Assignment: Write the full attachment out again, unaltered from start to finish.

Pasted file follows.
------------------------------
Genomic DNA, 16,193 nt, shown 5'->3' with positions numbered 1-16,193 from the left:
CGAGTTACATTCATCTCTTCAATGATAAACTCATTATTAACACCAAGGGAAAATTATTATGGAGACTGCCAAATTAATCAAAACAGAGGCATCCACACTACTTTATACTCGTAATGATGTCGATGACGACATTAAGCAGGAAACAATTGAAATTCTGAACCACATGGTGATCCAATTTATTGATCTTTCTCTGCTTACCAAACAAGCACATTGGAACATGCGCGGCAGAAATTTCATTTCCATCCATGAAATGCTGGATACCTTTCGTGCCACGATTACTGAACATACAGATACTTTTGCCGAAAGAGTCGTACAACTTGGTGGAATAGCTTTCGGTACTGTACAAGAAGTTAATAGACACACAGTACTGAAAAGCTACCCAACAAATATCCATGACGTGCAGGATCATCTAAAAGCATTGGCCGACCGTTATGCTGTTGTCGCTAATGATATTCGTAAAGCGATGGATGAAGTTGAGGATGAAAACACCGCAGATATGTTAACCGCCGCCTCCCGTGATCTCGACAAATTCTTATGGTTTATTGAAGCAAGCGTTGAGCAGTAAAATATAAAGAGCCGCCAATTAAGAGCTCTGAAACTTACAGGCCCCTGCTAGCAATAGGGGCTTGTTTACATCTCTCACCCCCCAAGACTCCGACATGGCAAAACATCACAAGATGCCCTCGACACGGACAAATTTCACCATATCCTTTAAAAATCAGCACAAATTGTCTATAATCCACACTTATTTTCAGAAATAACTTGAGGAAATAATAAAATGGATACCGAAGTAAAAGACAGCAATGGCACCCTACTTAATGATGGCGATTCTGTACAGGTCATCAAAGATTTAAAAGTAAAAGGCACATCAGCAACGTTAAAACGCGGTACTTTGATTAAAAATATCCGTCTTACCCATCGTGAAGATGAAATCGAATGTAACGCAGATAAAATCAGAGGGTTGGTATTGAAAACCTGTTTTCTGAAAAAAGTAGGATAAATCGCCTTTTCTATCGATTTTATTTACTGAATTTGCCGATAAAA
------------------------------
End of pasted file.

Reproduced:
Genomic DNA, 16,193 nt, shown 5'->3' with positions numbered 1-16,193 from the left:
CGAGTTACATTCATCTCTTCAATGATAAACTCATTATTAACACCAAGGGAAAATTATTATGGAGACTGCCAAATTAATCAAAACAGAGGCATCCACACTACTTTATACTCGTAATGATGTCGATGACGACATTAAGCAGGAAACAATTGAAATTCTGAACCACATGGTGATCCAATTTATTGATCTTTCTCTGCTTACCAAACAAGCACATTGGAACATGCGCGGCAGAAATTTCATTTCCATCCATGAAATGCTGGATACCTTTCGTGCCACGATTACTGAACATACAGATACTTTTGCCGAAAGAGTCGTACAACTTGGTGGAATAGCTTTCGGTACTGTACAAGAAGTTAATAGACACACAGTACTGAAAAGCTACCCAACAAATATCCATGACGTGCAGGATCATCTAAAAGCATTGGCCGACCGTTATGCTGTTGTCGCTAATGATATTCGTAAAGCGATGGATGAAGTTGAGGATGAAAACACCGCAGATATGTTAACCGCCGCCTCCCGTGATCTCGACAAATTCTTATGGTTTATTGAAGCAAGCGTTGAGCAGTAAAATATAAAGAGCCGCCAATTAAGAGCTCTGAAACTTACAGGCCCCTGCTAGCAATAGGGGCTTGTTTACATCTCTCACCCCCCAAGACTCCGACATGGCAAAACATCACAAGATGCCCTCGACACGGACAAATTTCACCATATCCTTTAAAAATCAGCACAAATTGTCTATAATCCACACTTATTTTCAGAAATAACTTGAGGAAATAATAAAATGGATACCGAAGTAAAAGACAGCAATGGCACCCTACTTAATGATGGCGATTCTGTACAGGTCATCAAAGATTTAAAAGTAAAAGGCACATCAGCAACGTTAAAACGCGGTACTTTGATTAAAAATATCCGTCTTACCCATCGTGAAGATGAAATCGAATGTAACGCAGATAAAATCAGAGGGTTGGTATTGAAAACCTGTTTTCTGAAAAAAGTAGGATAAATCGCCTTTTCTATCGATTTTATTTACTGAATTTGCCGATAAAA